Countrywide Warns of Higher Credit Costs, Citing 'Piggyback' Loans

Countrywide Financial Corporation warned of "continued weakness" in the housing sector, warning investors that subprime credit problems have seeped into its prime home equity business as well.

Countrywide said the home equity deterioration largely involves piggy-back loans and lines of credit originated along with a first mortgage.

Countrywide took a $417 million impairment hit to its investments in "credit sensitive retained interests" on securitized loans. $388 million of that total represented impairment of residual securities backed by prime home equity loans, the company said, reflecting higher expected delinquency and loss rates.

On its held-for-investment portfolio, Countrywide raised its loss provision by $293 million in the second quarter. $181 million of the additional loss reserve related to prime home equity loans held by the company's bank.

Moreover, Chairman and CEO Angelo Mozilo said Countrywide expects "difficult housing and mortgage market conditions to persist" for the remainder of this year.

"During the quarter, softening home prices continued to affect many areas of the country and delinquencies and defaults continued to rise across all mortgage product categories as a result," Mr. Mozilo said during a conference call with investors and analysts.

On the bright side, Countrywide's loan production performance was the strongest since early in 2005, the company said.

Countrywide produced $123 billion of home loans in the second quarter, up from $103 billion in the second quarter of last year. Profits from loan production benefited from increases in gain-on-sale margins and higher net warehouse spread margins as well as lower expenses, Countrywide said.

Mr. Mozilo said the company is optimistic about its long-term prospects and ability to benefit from industry consolidation.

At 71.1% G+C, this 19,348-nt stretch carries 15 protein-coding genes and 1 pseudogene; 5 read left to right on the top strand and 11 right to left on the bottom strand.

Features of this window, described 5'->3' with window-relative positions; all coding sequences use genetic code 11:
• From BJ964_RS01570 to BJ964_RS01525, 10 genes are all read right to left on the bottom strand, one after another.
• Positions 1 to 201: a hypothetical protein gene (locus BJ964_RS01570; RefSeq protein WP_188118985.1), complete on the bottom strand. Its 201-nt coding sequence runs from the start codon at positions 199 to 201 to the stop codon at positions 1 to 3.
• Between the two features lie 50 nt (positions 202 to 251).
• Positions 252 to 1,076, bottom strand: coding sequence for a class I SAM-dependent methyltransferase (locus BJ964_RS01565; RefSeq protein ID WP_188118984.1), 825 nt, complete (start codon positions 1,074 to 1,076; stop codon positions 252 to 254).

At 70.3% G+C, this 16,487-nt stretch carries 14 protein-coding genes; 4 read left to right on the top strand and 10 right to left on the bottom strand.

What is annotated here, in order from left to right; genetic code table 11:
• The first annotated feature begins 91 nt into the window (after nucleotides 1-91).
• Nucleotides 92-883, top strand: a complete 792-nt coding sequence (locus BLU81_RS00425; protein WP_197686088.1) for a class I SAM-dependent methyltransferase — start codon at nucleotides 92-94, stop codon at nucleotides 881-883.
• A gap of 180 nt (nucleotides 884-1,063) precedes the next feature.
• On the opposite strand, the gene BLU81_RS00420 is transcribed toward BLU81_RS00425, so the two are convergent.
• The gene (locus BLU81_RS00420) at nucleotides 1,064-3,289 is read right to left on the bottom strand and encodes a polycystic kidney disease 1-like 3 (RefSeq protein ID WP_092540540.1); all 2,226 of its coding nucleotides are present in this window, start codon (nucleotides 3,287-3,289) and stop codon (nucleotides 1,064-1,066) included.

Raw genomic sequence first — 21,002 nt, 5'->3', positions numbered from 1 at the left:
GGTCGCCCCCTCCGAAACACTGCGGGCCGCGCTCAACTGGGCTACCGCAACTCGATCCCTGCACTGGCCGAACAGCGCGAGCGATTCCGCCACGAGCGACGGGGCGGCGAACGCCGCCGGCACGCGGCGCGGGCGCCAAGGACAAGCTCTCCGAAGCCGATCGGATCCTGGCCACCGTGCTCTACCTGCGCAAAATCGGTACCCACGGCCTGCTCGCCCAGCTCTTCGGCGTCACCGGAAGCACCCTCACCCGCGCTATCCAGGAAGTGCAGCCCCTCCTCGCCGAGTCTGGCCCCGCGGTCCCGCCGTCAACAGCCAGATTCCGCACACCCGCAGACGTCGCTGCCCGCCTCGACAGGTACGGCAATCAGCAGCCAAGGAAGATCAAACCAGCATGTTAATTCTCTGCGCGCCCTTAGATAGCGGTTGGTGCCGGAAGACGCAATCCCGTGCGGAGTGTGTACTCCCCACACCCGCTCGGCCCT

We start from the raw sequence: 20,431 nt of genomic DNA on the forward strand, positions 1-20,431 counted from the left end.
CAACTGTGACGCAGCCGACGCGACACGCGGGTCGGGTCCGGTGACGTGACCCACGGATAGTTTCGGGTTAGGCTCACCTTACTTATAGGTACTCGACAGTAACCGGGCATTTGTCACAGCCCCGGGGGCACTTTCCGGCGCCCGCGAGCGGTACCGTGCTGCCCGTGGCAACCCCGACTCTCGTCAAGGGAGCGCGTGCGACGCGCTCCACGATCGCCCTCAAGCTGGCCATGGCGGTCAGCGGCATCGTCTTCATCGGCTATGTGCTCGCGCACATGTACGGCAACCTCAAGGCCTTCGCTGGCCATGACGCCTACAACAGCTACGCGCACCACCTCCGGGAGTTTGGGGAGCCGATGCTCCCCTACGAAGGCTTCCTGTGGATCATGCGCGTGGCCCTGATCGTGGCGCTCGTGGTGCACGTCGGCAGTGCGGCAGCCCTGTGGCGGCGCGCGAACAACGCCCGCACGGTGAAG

Countrywide's servicing segment posted a loss, reflecting $268 million of net impairment on the company's holdings of "credit sensitive retained interests." That was partially offset by a positive adjustment on prime quality retained interests, the company said.

While second-quarter earnings-per-share of $0.81 were up from the first quarter, the earnings were down sharply from the $1.15 EPS Countrywide reported in the second quarter of 2006. The company's mortgage banking income totaled $320 million in the second quarter, just over half of the 2006 second-quarter tally of $630 million.

Countrywide reduced its earnings forecast for this year to a range of $2.70 to $3.30, down from $3.50 to $4.40 range in April. It was the second time this year that Countrywide has trimmed its earnings forecast. The company's share price dropped 10% on July 24, the day earnings were released.

The degree of deterioration in credit quality seemed to catch analysts by surprise. Friedman, Billings Ramsey & Company lowered its rating on Countrywide's stock to "underperform."

Morgan Stanley analyst Kenneth Posner said Countrywide's credit trends "look worrisome." At Countrywide's bank, nonperforming assets rose to 1.19%, up from 0.66% at the end of 2006. And Morgan Stanley said accumulated negative amortization from the bank's portfolio of pay-option ARM home loans is still rising.

However, Morgan Stanley continues to rate Countrywide's stock as "outperform," arguing that the company's balance sheet is stronger than investors fear and that the company's risk management skills remain impressive.

"That said, we will need to reassess these views, as credit performance has surfaced as a bigger risk factor than we expected," Mr. Posner said in his report.

Countrywide's 2Q Charges

Credit Sensitive Retained Interests $417 Million

Prime HE Share of That Impairment $388 Million

Increase in Loss Provision at Bank $293 Million

HE Share of Higher Loss Provision $181 Million (c) 2007 Mortgage Servicing News and SourceMedia, Inc. All Rights Reserved. http://www.bondbuyer.com/ http://www.sourcemedia.com/

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